It's the name Americans should be concerned about first. I'm not talking about Abdullah al-Muhajir, the supposed dirty bomber apprehended in the nick of time by the good guys of the FBI and CIA. I'm talking about Jose Padilla, the Puerto Rican name that the 31-year-old US citizen and former Catholic used before he converted to Islam while in prison in Florida a decade ago. Writing about Richard Reid, Britain's own would-be bomber (aka Abdel Rahim), a columnist whose name I am too modest to mention prophesied on 7 January: "But there is an equally blatant trend in the United States that has recently received no attention in the US media: namely, that many prisoners in domestic jails, too, are being recruited to Islam."
This, as a correspondent pointed out, does not mean that these prisoners are also being converted to terrorism. But here are two examples, from Britain and now the US, where just such was the case: in the good name of Islam, al-Qaeda cynically inculcated two small-time, ill-educated hoodlums into its sinister world of religious fanaticism, explosive-wiring and (apparently) radiological dispersion bombs. The likes of Reid and Padilla are considered expendable trial-runners for major projects - to be carried out by clean-living, non-criminal fanatics like Mohammad Atta on 11 September. Just as the case of Reid has serious implications for Britain - his trial has not come up, but we should not forget about the mid-Atlantic mass murder he all but committed last December - so Padilla's case is now deeply worrying for the US.
Second, Americans should be worrying about their increasingly obtuse attorney-general, John Ashcroft, and the timing of his announcement of Padilla's arrest. The arrest at Chicago's O'Hare Airport was on 8 May, more than a month before Ashcroft went to the trouble last Monday of having a live telelink set up between Washington and Moscow, where he was visiting. It does not take a genius to realise that this was news management at its most calculating: for the previous fortnight, Ashcroft's FBI and the CIA had been engaged publicly in internecine warfare about who was least vigilant before 11 September.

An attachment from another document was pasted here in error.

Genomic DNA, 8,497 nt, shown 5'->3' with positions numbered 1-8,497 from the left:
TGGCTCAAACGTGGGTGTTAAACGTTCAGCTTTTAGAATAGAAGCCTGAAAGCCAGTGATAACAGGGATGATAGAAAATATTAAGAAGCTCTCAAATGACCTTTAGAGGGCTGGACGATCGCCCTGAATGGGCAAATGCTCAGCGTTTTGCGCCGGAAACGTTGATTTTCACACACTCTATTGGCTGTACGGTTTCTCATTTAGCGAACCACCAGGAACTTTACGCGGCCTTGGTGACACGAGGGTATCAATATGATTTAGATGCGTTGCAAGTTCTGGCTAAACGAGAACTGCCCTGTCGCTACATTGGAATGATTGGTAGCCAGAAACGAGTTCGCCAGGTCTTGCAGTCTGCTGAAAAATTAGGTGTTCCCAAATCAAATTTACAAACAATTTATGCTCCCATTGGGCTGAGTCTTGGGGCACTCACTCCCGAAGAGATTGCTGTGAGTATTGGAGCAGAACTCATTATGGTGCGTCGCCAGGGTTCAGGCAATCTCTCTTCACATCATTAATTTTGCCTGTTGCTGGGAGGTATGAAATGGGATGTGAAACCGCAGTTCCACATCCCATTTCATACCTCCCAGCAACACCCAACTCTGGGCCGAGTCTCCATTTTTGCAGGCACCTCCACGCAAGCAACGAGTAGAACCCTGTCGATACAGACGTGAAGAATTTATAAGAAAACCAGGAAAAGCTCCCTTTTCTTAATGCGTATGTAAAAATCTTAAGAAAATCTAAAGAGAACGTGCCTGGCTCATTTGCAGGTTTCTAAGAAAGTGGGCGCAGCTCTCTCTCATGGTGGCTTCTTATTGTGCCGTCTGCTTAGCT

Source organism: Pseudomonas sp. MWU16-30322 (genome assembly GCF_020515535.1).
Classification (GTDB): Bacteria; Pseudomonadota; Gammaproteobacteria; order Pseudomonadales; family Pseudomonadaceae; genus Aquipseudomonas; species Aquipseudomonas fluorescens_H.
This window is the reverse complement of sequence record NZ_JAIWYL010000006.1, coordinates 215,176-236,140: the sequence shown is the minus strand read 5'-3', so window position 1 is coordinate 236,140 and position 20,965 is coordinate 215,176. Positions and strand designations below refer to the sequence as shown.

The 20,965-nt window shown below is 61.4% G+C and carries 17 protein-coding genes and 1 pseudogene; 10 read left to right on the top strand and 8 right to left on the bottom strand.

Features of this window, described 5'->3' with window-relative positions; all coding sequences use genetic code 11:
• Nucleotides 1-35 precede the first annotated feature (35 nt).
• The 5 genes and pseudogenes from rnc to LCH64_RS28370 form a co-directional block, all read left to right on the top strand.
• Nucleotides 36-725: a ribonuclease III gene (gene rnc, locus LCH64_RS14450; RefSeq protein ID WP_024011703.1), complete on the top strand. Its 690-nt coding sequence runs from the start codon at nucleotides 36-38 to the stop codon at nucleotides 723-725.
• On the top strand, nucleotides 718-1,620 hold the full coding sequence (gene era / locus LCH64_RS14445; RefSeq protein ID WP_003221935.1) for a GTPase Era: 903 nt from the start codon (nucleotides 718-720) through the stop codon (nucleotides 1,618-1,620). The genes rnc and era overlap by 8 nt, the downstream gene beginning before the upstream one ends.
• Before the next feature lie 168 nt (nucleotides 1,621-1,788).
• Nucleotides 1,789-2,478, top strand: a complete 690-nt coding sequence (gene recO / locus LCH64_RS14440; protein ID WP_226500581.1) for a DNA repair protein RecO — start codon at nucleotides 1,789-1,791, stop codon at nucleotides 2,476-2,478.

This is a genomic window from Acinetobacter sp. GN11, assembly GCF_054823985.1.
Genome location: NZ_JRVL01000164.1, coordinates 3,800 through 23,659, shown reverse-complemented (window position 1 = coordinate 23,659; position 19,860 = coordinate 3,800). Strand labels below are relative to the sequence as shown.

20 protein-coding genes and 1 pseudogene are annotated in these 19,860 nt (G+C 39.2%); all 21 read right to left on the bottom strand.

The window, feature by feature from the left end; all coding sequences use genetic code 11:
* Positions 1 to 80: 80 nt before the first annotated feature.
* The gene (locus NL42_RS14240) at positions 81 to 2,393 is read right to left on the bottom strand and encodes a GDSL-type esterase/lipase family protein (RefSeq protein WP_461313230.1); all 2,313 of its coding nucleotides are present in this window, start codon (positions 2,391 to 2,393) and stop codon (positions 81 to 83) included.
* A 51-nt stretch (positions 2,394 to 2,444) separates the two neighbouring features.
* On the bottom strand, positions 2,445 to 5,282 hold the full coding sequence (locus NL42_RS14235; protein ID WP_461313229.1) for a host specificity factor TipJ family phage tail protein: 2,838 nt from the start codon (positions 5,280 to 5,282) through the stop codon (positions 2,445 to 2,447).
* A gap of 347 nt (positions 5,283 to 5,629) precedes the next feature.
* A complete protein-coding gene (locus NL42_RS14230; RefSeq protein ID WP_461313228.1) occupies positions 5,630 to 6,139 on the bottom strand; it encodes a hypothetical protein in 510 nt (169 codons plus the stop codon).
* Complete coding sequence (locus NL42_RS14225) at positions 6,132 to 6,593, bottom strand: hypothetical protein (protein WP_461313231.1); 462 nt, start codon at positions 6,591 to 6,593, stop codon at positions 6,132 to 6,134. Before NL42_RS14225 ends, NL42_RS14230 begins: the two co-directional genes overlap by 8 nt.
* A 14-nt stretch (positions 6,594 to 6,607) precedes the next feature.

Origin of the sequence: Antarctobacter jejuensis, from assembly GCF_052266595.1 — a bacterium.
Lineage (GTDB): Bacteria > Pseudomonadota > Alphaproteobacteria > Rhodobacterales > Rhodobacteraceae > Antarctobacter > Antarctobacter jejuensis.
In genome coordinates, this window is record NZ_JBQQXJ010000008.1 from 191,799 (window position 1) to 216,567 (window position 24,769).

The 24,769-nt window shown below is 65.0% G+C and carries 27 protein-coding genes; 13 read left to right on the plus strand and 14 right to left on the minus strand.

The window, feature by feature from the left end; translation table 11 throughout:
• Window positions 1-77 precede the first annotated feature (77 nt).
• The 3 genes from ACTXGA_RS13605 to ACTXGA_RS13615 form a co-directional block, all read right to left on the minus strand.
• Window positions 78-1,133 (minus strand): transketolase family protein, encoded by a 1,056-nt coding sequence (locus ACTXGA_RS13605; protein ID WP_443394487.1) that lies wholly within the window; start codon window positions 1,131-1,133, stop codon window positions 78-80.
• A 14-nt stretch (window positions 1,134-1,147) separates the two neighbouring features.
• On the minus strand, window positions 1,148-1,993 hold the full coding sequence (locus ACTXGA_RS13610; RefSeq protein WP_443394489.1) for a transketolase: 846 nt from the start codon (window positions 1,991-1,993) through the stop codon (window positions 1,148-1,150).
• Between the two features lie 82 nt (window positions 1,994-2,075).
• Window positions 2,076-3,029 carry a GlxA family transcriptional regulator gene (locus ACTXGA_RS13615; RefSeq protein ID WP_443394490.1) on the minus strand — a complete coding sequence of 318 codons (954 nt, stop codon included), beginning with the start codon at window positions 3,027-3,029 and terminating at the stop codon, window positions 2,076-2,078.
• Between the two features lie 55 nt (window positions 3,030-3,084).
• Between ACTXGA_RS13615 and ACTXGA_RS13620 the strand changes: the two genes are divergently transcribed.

So a diversionary news story was found - and one that seemed to show the FBI and CIA co-operating like dearest blood brothers. Ashcroft's announcement was further evidence of the politicisation of 11 September. And, contrary to what the Republicans are saying, the Democrats are not primarily responsible; the Bush administration itself is shamelessly willing to exploit post-11 September events for political ends, with mid-term elections due in November.
Third, Americans should be worried that a US citizen is being held indefinitely without trial, with no charges against him, and with little or no access to a lawyer. I've pointed out before that as a non-US citizen, I could be arrested, put before a military tribunal and summarily executed in secret - but US citizens such as John Walker Lindh (captured fighting with the Taliban in Afghanistan) have not hitherto faced such treatment. I got into an argument with a US Department of Justice official when we were both on a panel on terrorism the other day: I said that America had, in effect, introduced internment, just as the British did in Northern Ireland in the 1970s. He heatedly denied this, saying: "We're not like the British." But even if we discount the thousand or so imprisoned here on mostly minor and trumped-up visa violations - people who would not have been in prison prior to 11 September - there can be no doubt that Bush's proclamation that Padilla is an "enemy combatant" and therefore liable to a lifetime's incarceration if he, Ashcroft, et al deem it desirable, amounts to internment. Another US citizen, Yasser Essam Hamdi, was flown to Guantanamo, until the authorities realised he was American - so he, too, is held without charge or trial, in Virginia.
Fourth, Americans should be asking: if US citizens are guilty, why can't they be charged openly in court? The problem is the lack of evidence. We must assume that Padilla, having travelled to Afghanistan and then to Pakistan, was up to no good. But he seems already to have become a PR pawn in the great intelligence feuds of 2002: "I want to emphasise that there was not an actual plan. We stopped this man in the initial planning stages," said Paul Wolfowitz, deputy defence secretary. Quite so.
Then, on Tuesday, Wolfowitz went further: "This man actually thought he could get them [radioactive raw materials] from places like university labs", which sounds an unlikely aspiration for a 31-year-old thug. Wolfowitz then added, alarmingly: "I have no idea how difficult that would be" - shouldn't he, as deputy defence secretary, have some idea? - "but there is nuclear material around in a lot of places." Peculiarly unsatisfactory comments all round, about an episode that leaves a peculiarly unpleasant and unresolved taste in the mouth.